“If your waste was on the street or in a broken system, it would probably get washed down into a river or nearby pond or leak directly into a nearby groundwater table,” Kimberly Worsham, a sanitation specialist and founder of consultancy firm FLUSH (Facilitated Learning for Universal Sanitation and Hygiene), tells Mental Floss. “Or, maybe your cesspool was overflowing, so there were stagnant pools of pooey water everywhere that flies would feast off. Those contaminations are how people started to get [disease] outbreaks.”
This was an obvious problem, though not one that people of the era fully understood. “Remember that, at the time, people had no clue that they were getting sick because of their contaminated water,” Worsham says. “They firmly believed in the miasma theory, which means that bad-smelling air caused diseases ... people were more concerned with how things smelled and less about the water they had.”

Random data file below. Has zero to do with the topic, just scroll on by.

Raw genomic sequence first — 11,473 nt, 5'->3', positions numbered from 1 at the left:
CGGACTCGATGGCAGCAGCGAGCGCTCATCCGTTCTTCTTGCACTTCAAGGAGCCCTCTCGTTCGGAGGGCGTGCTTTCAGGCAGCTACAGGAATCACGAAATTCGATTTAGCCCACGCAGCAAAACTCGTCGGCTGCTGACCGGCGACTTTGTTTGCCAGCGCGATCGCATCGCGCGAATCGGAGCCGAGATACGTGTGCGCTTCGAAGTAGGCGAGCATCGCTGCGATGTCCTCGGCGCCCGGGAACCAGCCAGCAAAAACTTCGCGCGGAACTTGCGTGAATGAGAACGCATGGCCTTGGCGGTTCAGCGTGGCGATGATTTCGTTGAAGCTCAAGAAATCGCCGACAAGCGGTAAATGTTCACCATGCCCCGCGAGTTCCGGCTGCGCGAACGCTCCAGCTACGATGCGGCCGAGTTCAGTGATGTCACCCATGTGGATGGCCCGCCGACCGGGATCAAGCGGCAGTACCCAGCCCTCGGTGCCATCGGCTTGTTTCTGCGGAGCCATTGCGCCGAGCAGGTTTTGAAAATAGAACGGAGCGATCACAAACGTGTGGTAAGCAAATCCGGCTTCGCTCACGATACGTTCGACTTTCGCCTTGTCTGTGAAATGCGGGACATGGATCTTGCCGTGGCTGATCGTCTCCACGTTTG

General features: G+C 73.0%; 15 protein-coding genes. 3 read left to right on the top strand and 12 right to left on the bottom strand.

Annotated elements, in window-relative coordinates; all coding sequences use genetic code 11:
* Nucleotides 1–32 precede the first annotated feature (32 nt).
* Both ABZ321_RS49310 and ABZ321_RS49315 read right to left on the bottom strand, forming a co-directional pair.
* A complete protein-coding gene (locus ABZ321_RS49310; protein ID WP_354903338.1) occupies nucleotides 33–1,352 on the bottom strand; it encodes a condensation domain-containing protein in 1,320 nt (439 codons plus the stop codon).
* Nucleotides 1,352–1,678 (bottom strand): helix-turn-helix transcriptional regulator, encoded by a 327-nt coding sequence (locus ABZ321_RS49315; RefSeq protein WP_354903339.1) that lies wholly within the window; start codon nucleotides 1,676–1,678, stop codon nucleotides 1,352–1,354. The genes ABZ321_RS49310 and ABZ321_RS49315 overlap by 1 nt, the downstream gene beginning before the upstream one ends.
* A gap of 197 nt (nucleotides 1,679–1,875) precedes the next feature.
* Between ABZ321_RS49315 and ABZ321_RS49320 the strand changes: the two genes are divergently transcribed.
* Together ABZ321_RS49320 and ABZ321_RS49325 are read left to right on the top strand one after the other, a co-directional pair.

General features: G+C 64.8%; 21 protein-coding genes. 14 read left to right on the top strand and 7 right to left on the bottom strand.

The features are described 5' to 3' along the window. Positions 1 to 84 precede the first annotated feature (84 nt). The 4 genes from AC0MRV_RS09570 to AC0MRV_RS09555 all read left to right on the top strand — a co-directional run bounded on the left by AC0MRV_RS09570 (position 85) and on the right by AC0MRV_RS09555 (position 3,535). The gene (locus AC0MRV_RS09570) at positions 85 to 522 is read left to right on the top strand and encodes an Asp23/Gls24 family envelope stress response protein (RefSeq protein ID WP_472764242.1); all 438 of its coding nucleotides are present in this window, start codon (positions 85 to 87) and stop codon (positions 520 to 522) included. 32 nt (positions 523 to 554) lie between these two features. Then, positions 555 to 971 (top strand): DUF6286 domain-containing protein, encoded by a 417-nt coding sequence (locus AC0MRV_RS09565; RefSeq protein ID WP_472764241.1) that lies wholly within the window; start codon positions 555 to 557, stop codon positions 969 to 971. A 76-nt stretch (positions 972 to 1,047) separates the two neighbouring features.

Still, the smell was certainly problem enough. If a low-income family shared a residence with others, the fecal matter could become untenable. As Ian Angus wrote in a 2018 issue of Monthly Review, “many people shared cesspools that were never emptied—the tenants couldn’t afford it, and the landlord didn’t care.” Basements were filled with expulsion. (Urine, though perhaps slightly more tolerable, had its own issues: The side of a building could only endure so much public urination before the paint began to fade and bricks corroded.)